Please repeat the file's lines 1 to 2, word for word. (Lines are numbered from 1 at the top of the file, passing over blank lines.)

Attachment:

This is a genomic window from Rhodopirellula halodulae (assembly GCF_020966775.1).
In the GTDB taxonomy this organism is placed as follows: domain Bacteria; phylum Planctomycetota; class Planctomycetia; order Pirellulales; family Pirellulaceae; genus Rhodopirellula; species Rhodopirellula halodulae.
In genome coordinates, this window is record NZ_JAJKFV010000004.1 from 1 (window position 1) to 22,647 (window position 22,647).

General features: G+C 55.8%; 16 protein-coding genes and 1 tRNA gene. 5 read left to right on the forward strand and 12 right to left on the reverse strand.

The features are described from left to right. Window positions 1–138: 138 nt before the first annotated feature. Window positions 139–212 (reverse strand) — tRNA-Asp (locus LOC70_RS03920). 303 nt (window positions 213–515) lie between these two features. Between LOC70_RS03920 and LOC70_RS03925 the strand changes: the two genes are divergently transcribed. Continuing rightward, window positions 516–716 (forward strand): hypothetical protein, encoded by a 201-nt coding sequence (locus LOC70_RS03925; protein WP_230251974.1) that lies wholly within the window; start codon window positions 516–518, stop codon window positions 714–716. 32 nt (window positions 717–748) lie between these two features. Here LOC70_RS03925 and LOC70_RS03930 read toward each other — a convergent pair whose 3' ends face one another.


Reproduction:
This is a genomic window from Rhodopirellula halodulae (assembly GCF_020966775.1).
In the GTDB taxonomy this organism is placed as follows: domain Bacteria; phylum Planctomycetota; class Planctomycetia; order Pirellulales; family Pirellulaceae; genus Rhodopirellula; species Rhodopirellula halodulae.